AWS Official Blog

Fotopedia and AWS

by Jeff Barr | on | in Amazon CloudFront, Amazon EC2, Amazon Elastic Load Balancer, Amazon Elastic MapReduce, Europe | | Comments

Hi there, this is Simone Brunozzi, Technology Evangelist for AWS in Europe. I’ll steal the keyboard from Jeff Barr for a few minutes to share something really interesting with you: in fact, It is always fascinating to see how our customers are using the Amazon Web Services to power their businesses.

Olivier Gutknecht, Director of Server Software at French-based Fotonauts Inc., spent some time with me to describe how they use AWS to power Fotopedia, a collaborative photo encyclopedia.

We have been very lucky with our development timeframe: we developed this project while Amazon was building its rich set of services. Early in the development we tested Amazon S3 as the main data store for our images and thumbnails. Switching our first implementation to S3 was a matter of days. Last year, when our widgets were featured on LeWeb 08 site, we enabled Amazon CloudFront for distribution of our images – literally days after the official CloudFront introduction. Before this, we moved our processing to EC2 instances and persistent EBS volumes. And in the previous months, we integrated the Elastic Load Balancing and Elastic Map Reduce into our stacks.

It is interesting to see how the AWS services replaced our initial implementation. We’re not in the business of configuring Hadoop for the cloud, for example, so we’re quite happy to use such a service if it fits our needs. The same happened to our HTTP fault tolerance layer, quickly replaced with AWS ELB.

So Amazon S3, CloudFront and EC2 (with Elastic Block Storage (EBS) volumes for the data stores) are the three key services that they are using to power Fotopedia, but they also take advantage of other AWS services.

We regularly analyze a full Wikipedia dump to extract abstract and compute a graph of related articles to build our photo encyclopedia. We use Elastic Map Reduce with custom Hadoop jobs and Pig scripts to analyze the Wikipedia content – it’s nice to be able to go from eight hours to less than two hours of processing time.

We’re also using on-demand instances and Hadoop to analyze our logs: all services logs are aggregated and archived into a S3 bucket, and we regularly analyze these to extract business metrics and user visible stats we then integrate into the site.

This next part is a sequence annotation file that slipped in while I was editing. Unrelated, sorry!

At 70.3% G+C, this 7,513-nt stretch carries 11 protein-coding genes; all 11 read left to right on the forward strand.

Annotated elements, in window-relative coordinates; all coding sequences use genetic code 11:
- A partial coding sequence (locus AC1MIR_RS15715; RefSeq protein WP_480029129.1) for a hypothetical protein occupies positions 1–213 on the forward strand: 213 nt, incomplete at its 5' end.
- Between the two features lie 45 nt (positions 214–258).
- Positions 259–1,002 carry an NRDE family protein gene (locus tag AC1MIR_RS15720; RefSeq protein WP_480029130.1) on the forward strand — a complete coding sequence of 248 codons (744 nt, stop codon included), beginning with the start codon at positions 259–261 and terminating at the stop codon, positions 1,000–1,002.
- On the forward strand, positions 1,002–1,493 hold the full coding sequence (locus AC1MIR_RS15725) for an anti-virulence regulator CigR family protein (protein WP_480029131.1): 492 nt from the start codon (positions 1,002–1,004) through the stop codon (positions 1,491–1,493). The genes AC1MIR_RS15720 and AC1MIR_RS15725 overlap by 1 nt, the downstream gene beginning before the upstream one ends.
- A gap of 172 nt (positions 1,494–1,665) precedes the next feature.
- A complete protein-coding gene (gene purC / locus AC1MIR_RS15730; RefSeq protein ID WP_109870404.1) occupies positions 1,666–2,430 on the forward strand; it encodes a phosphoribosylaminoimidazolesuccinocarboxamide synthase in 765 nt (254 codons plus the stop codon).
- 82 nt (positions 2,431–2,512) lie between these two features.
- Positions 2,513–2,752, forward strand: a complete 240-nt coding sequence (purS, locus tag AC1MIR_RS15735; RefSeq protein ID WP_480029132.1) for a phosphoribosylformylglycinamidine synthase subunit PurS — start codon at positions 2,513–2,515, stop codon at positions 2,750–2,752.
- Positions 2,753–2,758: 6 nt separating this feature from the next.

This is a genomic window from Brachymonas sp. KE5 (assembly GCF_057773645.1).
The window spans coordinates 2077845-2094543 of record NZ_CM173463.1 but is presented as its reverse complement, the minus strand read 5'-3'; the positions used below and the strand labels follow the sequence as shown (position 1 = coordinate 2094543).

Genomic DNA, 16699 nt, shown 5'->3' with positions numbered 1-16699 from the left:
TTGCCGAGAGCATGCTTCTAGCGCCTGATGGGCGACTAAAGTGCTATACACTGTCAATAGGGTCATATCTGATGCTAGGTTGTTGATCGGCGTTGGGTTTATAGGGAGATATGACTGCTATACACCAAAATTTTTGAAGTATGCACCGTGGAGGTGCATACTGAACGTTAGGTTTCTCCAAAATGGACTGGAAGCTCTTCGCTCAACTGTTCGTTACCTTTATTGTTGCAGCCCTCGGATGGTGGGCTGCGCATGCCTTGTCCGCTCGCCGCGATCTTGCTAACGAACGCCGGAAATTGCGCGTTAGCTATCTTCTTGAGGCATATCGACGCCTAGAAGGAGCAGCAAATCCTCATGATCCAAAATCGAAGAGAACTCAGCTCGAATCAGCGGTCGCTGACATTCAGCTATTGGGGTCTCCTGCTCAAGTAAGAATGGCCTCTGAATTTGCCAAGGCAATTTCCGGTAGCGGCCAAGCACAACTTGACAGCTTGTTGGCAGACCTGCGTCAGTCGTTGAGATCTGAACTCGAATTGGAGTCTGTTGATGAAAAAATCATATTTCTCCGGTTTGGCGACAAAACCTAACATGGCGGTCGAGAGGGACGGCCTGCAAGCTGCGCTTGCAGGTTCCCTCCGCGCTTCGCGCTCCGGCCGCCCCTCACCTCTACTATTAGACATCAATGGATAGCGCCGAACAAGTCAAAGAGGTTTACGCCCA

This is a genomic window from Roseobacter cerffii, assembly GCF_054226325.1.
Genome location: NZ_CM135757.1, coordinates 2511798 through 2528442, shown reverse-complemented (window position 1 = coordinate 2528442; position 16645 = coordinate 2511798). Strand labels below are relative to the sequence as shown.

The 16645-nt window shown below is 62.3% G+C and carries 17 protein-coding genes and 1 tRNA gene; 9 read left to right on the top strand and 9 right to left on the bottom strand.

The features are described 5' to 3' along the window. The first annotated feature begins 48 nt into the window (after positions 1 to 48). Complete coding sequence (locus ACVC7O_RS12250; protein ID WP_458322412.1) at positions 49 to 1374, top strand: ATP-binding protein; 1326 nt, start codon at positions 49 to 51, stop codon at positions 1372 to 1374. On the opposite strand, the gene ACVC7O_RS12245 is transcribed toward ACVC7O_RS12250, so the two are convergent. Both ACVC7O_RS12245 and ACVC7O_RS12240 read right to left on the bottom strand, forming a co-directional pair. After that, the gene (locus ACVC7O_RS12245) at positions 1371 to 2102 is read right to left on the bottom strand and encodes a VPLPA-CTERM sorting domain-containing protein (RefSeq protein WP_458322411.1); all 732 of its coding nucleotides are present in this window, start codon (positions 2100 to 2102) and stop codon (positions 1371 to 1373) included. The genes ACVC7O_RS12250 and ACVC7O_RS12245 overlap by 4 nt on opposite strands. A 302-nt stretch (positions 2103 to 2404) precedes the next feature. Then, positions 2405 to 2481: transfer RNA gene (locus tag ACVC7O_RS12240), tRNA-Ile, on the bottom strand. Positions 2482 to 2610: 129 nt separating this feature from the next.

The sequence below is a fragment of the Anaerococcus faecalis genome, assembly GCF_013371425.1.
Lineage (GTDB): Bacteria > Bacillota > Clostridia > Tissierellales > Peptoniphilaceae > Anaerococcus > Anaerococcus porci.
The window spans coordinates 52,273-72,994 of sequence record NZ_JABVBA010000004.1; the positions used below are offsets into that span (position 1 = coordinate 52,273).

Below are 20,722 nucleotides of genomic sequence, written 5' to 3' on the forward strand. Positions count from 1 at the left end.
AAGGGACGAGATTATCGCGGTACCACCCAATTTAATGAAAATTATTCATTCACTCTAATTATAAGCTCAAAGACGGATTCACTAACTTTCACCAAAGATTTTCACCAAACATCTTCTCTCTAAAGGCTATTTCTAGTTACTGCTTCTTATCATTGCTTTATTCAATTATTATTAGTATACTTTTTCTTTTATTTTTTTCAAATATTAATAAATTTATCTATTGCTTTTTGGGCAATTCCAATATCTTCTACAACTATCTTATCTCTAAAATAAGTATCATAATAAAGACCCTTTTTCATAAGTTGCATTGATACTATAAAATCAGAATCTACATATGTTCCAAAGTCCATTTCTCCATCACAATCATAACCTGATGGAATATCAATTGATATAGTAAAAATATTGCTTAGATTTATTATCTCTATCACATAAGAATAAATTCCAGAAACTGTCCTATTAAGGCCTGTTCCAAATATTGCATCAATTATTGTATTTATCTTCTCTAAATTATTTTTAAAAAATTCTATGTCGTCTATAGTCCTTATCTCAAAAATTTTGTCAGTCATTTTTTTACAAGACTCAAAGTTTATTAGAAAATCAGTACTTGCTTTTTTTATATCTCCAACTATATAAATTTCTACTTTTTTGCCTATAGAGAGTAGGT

And there’s the secret sauce to bind this together: Chef. Chef is a young, and extremely powerful system integration framework. The Fotonauts team is working on a detailed blog post on “how we use chef” post in the future, because they consider Chef to be an essential component in our stack.

For instance, when we provision a new EC2 instance, we set up the instance with a simple boot script. On first boot, the instance automatically configures our ssh keys, installs some base packages (ruby, essentially) and registers itself in our DNS. Finally, Chef registers the instance into our Chef server. At this point we have a “generic”, passive machine added to our grid. Then we just associate a new role for this instance – let’s say we need a new backend for our main Rails application. At this point, it is just a matter of waiting for the instance to configure itself: installing rails, monitoring probes, doing a checkout of our source code and finally launch the application. A few minutes later, the machine running our load balancer and web cache notices a new backend and immediately reconfigures itself.

It would be interesting to see how they will benefit from the recent Boot-From-EBS feature that we added earlier.

What is great with this Amazon & Chef setup is that it helps you into thinking about your application globally. Running a complex application like Fotopedia is not just a matter of running some rails code and a MySQL database, but coordinating a long list of software services: some written by us, some installed as packages from the operating systems, some built and installed from source code (sometimes because it’s so recent it is not available in our linux distribution, sometimes because we need to patch the software for our needs). Automation is the rule, not the exception.

But putting aside the technical questions, our decision to base our infrastructure on Amazon Web Services led to several positive consequences on our process and workflow: less friction to experiment and prototype, an easy way to setup a testing and development platform, and more control over our production costs and requirements. We also recently migrated some instances to reserved instances billing.

I asked Olivier what’s next in their AWS Experiments and this is what he told me: “Amazon Relational Database Service.”

Thanks Olivier, and good luck with Fotopedia!

Simone Brunozzi (@simon on Twitter)
Technology Evangelist for AWS in Europe